The FDA Regulations for Emergency Use Authorizations around COVID-19
On December 14, US healthcare workers began to receive the first doses of the Pfizer-BioNTech COVID-19 vaccine following its approval under an FDA Emergency Use Authorization (EUA) (FDA, 2020).
The rapid speed at which diagnostic tests and vaccine candidates have been developed in order to respond to the COVID-19 pandemic is unprecedented. However, the process through which these tests and vaccines have received approval is well-established; Congress passed the Project Bioshield Act in 2004 (Public Law 108-276), giving the FDA Commissioner the authority to issue EUAs for products that could diagnose, treat, or prevent disease during declared public health emergencies when “there is no adequate, approved, and available alternative” (Congress). Previously, EUAs have been issued for other public health emergencies such as a diagnostic test for the 2009 Swine Flu outbreak (Federal Register). The process outlined in this law requires many checkpoints to ensure the safety and efficacy of the approved products.
What is an Emergency Use Authorization (EUA)?
- A mechanism the Food and Drug Administration (FDA) utilizes to facilitate the availability and use of medical countermeasures during public health emergencies
- It allows the use of unapproved medical products or unapproved uses of approved medical products in an emergency to diagnose, treat, or prevent serious or life-threatening diseases or conditions
How is an EUA requested?
When there are no approved options for addressing a pressing, life-threatening public health emergency, such as a virus during a pandemic, the FDA will field EUA requests in order to identify and employ methods that can help control or quell the emergency, such as a diagnostic test, a treatment, or a vaccine. Therefore, Drug manufacturers take FDA input and criteria into consideration when deciding whether and when to submit a request for an EUA, specifically for a COVID-19 vaccine. The FDA provides notice of what specific data is needed and what standards must be met for EUA approval before any manufacturer submits an EUA request (FDA).
EUA requests for vaccines can be submitted based on a final or interim analysis of phase 3 clinical efficacy trial. Additionally, the request should include safety data for phase 1 and phase 2 studies with the vaccine, as well as phase 3 safety data from clinical trials once the full vaccination regimen is completed.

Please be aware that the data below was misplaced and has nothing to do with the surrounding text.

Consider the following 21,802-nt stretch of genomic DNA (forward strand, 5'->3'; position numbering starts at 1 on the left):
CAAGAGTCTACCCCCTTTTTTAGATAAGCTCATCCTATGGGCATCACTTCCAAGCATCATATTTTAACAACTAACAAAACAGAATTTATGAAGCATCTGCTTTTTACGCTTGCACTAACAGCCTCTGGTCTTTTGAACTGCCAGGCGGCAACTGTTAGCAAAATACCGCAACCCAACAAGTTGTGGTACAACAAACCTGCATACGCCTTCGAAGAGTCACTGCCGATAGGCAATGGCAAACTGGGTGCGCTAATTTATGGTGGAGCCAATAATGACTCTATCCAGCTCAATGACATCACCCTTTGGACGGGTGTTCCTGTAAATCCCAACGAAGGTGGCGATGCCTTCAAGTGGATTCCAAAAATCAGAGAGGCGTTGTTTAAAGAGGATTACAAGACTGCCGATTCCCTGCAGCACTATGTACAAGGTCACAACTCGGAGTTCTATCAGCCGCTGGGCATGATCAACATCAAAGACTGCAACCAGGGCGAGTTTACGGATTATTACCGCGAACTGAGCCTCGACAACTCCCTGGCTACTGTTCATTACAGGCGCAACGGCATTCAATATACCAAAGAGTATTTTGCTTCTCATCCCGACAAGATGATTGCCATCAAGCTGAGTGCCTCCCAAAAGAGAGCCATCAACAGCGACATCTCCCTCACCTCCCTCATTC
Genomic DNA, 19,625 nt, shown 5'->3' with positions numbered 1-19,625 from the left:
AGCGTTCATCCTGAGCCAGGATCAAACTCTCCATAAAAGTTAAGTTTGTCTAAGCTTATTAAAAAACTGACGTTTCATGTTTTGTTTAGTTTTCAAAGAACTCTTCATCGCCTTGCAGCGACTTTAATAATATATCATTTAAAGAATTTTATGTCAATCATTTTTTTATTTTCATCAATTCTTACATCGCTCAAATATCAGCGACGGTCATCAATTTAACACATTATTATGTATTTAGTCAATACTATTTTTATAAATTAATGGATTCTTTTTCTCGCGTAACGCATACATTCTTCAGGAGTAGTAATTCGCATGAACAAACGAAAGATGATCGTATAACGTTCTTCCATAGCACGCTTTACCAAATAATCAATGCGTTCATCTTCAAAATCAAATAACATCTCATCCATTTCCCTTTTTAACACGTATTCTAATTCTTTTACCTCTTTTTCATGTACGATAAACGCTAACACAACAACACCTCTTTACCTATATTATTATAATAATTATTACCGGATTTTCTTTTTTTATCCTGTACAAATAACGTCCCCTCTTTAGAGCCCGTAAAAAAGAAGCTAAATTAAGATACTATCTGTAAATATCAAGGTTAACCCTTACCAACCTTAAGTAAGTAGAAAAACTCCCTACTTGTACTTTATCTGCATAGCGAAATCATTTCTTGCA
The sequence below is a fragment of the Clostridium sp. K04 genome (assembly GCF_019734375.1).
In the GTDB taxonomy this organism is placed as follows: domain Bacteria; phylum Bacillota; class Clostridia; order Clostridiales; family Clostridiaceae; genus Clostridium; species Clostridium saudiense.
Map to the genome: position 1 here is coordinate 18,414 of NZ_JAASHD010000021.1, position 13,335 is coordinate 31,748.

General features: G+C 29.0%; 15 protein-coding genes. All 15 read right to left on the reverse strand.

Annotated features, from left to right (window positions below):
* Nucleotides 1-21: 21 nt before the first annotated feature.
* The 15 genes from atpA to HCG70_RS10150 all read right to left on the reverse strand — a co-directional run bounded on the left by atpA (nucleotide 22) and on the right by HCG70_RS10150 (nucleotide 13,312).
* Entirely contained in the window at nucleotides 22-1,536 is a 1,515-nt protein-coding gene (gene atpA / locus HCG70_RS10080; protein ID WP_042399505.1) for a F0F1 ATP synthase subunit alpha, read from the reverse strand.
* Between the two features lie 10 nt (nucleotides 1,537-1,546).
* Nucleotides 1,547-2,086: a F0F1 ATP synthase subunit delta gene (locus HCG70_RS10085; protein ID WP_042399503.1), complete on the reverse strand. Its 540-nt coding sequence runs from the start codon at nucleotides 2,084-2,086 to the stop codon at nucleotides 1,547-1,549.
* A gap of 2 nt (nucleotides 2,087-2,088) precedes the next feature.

How is an EUA granted?
In order for an EUA to be issued, the FDA must conclude that the following 4 criteria have been met:
- The disease or illness is serious or life-threatening
- Evidence of the effectiveness of the vaccine or medical product
- Risk-benefit analysis undertaken that concludes the risks outweighs the benefits
- No approved alternative exists that treats, diagnoses, or prevents the disease
The U.S. Secretary for Health and Human Services and FDA career scientists conduct a rigorous evaluation of the data and science to determine if these four criteria have been met (FDA, 2020).
Are there plans for continued follow-up of vaccines approved under an EUA to ensure a vaccine is still safe?
Yes. For an EUA authorization, the FDA requires vaccine manufacturers to submit a plan for active follow-up and provide that follow-up data to ensure the continued efficacy and safety of the vaccine. Additionally, vaccine manufacturers are expected to continue their clinical trials to obtain further safety and effectiveness information, which will be needed to one day in order to license and approve a vaccine by the FDA. The federal government, primarily the FDA and the CDC, are also responsible for monitoring the safety of the vaccine after it is issued an EUA (FDA, 2020). The FDA can also revise or retract an EUA at any point if evidence arises that a vaccine poses a larger risk than benefit, or is unsafe or ineffective (FDA, 2020).
How do the CDC and FDA work together regarding a vaccine for COVID-19?
In addition to working with the FDA to monitor the vaccine’s safety, the CDC’s Advisory College of Immunization Practices (ACIP) holds public meetings after a vaccine is approved under an EUA to review the scientific information on the vaccine, vote on whether to recommend the vaccine and issue guidance on who should receive it (CDC, 2020).
Overview of existing EUAs for COVID-19
- December 9: 298 tests and sample collection devices are authorized, including 229 molecular tests and sample collection devices, 61 antibody tests, and 8 antigen tests (FDA, 2020).
- December 11: FDA issued its first approval for a COVID-19 vaccine manufactured by Pfizer-BioNTech (FDA, 2020).
- December 17: The FDA’s virtual meeting for the Vaccines and Related Biological Products Advisory Committee discussed granting an EUA of the Moderna, Inc., COVID-19 vaccine (FDA, 2020).
- December 18: FDA issued its first approval for the COVID-19 vaccine manufactured by Moderna (FDA, 2020).
The FDA will also publicly issue warning letters to companies selling products that fraudulently claim to prevent, treat, mitigate, diagnose or cure COVID-19. An up-to-date list of companies who have been issued warning letters can be found here.
For the timeliest information regarding COVID-19 updates from the FDA, visit https://www.fda.gov/news-events/fda-newsroom/press-announcements.
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